SMPng question

Kevin A. Pieckiel pieckiel at
Wed Nov 5 09:44:47 PST 2003

On Wed, Nov 05, 2003 at 11:59:02AM -0500, Jesse Guardiani wrote:
> 1.) What, exactly, are SMPng's advantages over the current
>     SMP implementation as related to userland apps?
>     In other words, I know that the network stack and devices
>     and such will benefit by being able to make use of
>     multiple CPUs, but will normal non-multi-threaded apps
>     be able to use multiple CPUs? Or will an app still have
>     to be multi-threaded in order to take full advantage
>     of an SMP box?

I'm sure others can comment more thoroughly on this than I can,
but basically non-threaded processes won't concurrently use
multiple CPUs.  Afterall, they aren't threaded.  But multiple
non-threaded processes can run concurrently.  One of the larger
differences in this type of scenario will be when system calls
are made by userland apps.  With Giant, there is more contention
for kernel resources, but with SMPng, this has been greatly
relieved.  This is where you can see some performance gains.

> 2.) And, perhaps as an extension to question #1: Will I
>     be able to make use of multiple CPUs to compile programs?

Yes, but only if you have multiple sources to compile.  You're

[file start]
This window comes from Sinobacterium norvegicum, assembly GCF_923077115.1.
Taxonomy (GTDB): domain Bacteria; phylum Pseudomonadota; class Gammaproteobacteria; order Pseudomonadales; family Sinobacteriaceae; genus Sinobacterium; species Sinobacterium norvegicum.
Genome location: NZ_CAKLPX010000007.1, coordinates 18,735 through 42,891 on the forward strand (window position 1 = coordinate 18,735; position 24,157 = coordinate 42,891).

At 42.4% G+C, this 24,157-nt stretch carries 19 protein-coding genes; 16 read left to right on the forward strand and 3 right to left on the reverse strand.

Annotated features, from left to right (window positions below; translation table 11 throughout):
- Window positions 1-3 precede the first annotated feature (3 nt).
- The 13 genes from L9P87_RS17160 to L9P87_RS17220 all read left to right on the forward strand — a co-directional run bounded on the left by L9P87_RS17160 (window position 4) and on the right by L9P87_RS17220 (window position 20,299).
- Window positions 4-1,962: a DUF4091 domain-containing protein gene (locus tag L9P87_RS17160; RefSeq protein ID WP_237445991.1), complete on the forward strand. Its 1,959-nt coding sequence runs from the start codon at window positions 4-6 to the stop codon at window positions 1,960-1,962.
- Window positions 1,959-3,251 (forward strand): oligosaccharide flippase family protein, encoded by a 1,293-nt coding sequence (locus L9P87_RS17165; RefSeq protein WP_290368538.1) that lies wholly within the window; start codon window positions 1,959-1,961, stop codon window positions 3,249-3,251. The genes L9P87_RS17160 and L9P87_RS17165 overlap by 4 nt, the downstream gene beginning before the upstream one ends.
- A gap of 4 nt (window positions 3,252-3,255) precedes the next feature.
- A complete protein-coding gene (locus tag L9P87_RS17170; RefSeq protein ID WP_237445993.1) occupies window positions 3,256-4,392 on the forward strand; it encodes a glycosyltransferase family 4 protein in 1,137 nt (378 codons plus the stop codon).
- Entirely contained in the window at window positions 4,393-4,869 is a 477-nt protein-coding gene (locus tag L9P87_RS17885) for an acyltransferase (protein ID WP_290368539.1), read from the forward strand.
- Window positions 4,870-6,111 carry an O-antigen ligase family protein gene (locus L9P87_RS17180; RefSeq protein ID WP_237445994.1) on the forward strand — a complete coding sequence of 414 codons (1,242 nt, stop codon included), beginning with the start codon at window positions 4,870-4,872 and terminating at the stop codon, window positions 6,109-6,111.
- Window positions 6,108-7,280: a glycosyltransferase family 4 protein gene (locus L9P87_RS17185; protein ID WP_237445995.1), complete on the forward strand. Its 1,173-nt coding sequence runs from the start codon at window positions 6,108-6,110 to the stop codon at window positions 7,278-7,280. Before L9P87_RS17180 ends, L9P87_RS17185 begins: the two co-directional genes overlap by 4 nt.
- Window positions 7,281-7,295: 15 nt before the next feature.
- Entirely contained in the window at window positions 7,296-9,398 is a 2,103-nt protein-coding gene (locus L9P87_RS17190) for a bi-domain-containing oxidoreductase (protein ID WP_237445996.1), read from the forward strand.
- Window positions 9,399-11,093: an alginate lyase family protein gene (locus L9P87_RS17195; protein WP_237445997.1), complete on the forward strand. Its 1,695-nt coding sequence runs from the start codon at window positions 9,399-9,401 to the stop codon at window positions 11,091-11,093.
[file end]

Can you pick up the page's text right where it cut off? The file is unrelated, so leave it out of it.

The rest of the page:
Hello World program won't compile any faster, but I'd imagine
anything susceptible to concurrent compiling (using -j with
make, for example) would see a benefit.  However, this scenario
is just a specific example of #1 above--multiple non-threaded
programs (gcc in this case) running concurrently.

>     Could I buy one of those cheap $300 quad Xeon 500mhz
>     compaq boxes on ebay and use it as a 2 Ghz compiler box?

No, not really; you're going to lose some performance in just
keeping up with multiple processors.  In other words, it's not
a linear increase in performance when you add processors.
However, if you have up to four things to actively do at the
same time, then a quad Xeon computer will probably benefit you.
Running a web and/or mail server, for example, where you have
concurrent processes handling concurrent connections, is a
good example.  Running your favorite word processor while
crunching WAV's to MP3's, probably.  You'll notice less of
a response-time lag over a single processor computer at the
very least.  Checking your E-Mail while browsing the Internet,
you'll probably not notice anything different, and a single
processor 2.0 GHz computer will probably be faster.


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